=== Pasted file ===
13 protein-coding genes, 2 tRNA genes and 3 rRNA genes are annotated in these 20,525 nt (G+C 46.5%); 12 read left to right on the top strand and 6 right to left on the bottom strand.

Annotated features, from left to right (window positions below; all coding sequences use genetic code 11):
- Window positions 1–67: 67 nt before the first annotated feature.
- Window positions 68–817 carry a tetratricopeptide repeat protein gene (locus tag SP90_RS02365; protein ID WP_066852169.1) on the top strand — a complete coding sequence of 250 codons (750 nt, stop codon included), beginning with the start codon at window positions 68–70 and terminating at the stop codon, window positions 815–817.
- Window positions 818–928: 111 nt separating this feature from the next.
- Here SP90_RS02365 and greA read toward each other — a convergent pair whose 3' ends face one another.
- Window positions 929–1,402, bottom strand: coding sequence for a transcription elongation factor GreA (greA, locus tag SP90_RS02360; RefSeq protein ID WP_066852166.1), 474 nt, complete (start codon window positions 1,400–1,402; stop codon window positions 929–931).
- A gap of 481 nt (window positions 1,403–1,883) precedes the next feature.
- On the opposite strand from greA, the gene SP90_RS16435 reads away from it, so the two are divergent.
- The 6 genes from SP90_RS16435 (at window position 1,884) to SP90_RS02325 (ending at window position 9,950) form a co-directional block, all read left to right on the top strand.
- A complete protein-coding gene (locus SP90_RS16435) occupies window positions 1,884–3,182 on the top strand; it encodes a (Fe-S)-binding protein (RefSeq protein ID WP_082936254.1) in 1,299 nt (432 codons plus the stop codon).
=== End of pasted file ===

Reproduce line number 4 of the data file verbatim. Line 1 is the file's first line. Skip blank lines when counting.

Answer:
- Window positions 68–817 carry a tetratricopeptide repeat protein gene (locus tag SP90_RS02365; protein ID WP_066852169.1) on the top strand — a complete coding sequence of 250 codons (750 nt, stop codon included), beginning with the start codon at window positions 68–70 and terminating at the stop codon, window positions 815–817.